The process that actually produces the fabric is weaving. This is one of the most ancient operations performed by humankind and although, over the course of the centuries, it has undergone some alterations and improvements, these have never amounted to radical transformation. While technological progress has rendered looms ever more state-of-the-art and efficient, their basic components have remained unchanged, as have the various stages in the weaving process. The structural elements of a loom are, as they have always been, the beams around which the warp yard is wound and then passed through the eyelet of the heddles in a set order, the shuttle that moves the weft and the reed that holds the combs that batten down the weft on the woven fabric.
The weaving operations are also quite simple, the alternate up and down movement of the heddles spreads out the warp yarn, making room for the shuttle. Once the shuttle has passed through, the combs compress the weft yarn and the heddles reverse their position after which the combs returns to their departure point and the process begins again. Of the four types of loom in common use in the textile industry: the classic shuttle, the projectile, the rapier and the air jet loom, the projectile loom is the most widely used for weaving denim. In this type of loom, a projectile fitted with grippers hooks onto the weft and is then launched into the inner part of the shed space by guide teeth that keep it on the correct trajectory. It is then slowed down in order to leave the weft, after which it is carried under the shed space by a chain, from where it starts all over again. This type of loom can achieve 400 movements a minute, producing two lengths of fabric at the same time. In classic denim, the warp to weft ratio is mainly 3:1, so that, when the fabric is viewed vertically, you can see one weft point and then three weft yarns covered by warp.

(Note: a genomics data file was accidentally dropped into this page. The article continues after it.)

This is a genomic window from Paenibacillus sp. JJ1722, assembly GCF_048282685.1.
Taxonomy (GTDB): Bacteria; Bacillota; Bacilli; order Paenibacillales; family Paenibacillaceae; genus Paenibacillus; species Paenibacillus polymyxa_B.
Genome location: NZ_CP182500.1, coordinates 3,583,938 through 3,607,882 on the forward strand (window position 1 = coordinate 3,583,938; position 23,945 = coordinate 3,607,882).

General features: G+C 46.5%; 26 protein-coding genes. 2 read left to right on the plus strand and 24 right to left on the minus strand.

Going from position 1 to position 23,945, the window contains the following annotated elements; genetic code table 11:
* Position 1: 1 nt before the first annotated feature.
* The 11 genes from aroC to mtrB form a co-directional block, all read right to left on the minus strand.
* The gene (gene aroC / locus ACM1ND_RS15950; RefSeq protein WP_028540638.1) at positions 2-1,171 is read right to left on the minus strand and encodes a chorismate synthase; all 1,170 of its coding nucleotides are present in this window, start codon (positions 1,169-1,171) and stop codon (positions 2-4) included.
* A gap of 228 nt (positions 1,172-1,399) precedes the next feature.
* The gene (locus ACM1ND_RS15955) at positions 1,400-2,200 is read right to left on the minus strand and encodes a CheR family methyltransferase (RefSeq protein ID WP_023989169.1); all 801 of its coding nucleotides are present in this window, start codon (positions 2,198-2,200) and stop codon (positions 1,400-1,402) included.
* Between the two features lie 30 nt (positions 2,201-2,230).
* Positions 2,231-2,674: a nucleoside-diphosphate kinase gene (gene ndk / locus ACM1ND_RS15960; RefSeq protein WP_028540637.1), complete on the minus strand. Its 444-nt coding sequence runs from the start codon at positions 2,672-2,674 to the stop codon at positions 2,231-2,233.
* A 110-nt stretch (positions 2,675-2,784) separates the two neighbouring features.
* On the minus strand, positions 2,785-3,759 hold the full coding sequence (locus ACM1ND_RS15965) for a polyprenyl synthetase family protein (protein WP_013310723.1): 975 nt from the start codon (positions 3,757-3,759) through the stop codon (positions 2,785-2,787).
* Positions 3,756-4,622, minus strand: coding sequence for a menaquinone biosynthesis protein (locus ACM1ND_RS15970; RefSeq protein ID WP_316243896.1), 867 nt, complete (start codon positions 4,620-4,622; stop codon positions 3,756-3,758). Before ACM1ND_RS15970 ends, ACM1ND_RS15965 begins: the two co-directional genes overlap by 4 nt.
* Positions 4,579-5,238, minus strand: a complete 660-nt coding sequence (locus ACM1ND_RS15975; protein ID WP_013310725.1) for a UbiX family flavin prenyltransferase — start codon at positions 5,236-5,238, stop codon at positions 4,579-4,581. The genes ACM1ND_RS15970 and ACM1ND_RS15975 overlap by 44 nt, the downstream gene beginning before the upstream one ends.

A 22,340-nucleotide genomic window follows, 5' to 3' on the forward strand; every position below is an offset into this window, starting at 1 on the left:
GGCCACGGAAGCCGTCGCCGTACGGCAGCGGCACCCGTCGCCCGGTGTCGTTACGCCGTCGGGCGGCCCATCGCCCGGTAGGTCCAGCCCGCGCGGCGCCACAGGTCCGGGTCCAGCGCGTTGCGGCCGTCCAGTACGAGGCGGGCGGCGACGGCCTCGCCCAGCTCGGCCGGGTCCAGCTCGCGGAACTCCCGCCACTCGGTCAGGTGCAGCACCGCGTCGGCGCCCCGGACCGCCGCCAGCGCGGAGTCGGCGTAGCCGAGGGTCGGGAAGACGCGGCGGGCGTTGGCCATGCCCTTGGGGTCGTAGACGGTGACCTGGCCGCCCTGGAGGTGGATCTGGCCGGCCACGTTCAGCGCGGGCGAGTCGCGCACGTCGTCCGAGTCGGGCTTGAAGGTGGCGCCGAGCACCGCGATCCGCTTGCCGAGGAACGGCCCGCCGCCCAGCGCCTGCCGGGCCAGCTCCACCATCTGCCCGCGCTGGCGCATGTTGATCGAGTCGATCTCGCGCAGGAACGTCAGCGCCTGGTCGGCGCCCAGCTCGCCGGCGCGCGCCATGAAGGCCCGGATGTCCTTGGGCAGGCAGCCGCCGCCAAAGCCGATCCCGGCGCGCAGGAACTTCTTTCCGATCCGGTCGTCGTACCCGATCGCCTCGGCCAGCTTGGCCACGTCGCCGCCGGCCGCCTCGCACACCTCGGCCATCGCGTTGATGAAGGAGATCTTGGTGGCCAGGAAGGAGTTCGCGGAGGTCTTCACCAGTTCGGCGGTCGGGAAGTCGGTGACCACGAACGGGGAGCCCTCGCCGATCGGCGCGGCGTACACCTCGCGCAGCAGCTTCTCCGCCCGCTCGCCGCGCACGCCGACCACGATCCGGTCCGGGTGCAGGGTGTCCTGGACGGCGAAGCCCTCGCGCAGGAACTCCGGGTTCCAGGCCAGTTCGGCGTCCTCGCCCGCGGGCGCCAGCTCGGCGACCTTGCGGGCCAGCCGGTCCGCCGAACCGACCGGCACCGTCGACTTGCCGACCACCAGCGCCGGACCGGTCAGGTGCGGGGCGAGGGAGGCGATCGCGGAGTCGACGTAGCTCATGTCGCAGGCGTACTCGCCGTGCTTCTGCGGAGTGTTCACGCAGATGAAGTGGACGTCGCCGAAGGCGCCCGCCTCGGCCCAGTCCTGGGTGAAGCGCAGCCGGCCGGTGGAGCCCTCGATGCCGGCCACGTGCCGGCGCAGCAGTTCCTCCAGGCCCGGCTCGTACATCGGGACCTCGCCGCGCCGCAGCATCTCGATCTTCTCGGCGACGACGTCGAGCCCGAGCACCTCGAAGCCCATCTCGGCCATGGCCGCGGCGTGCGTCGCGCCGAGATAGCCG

The much-loved look typical of indigo jeans is therefore created by the warp and the infinite variations that can be obtained within the shades of indigo and by the subsequent abrasive processes the jeans are subjected to in the laundry to eliminate the indigo dye from the outermost surface of the warp, until the core, the colourless central part of the yarn, is revealed.
Once it has been woven, classic denim is ready for one more process before cutting. This is finishing a treatment whose main aim is to give the fabric dimensional stability.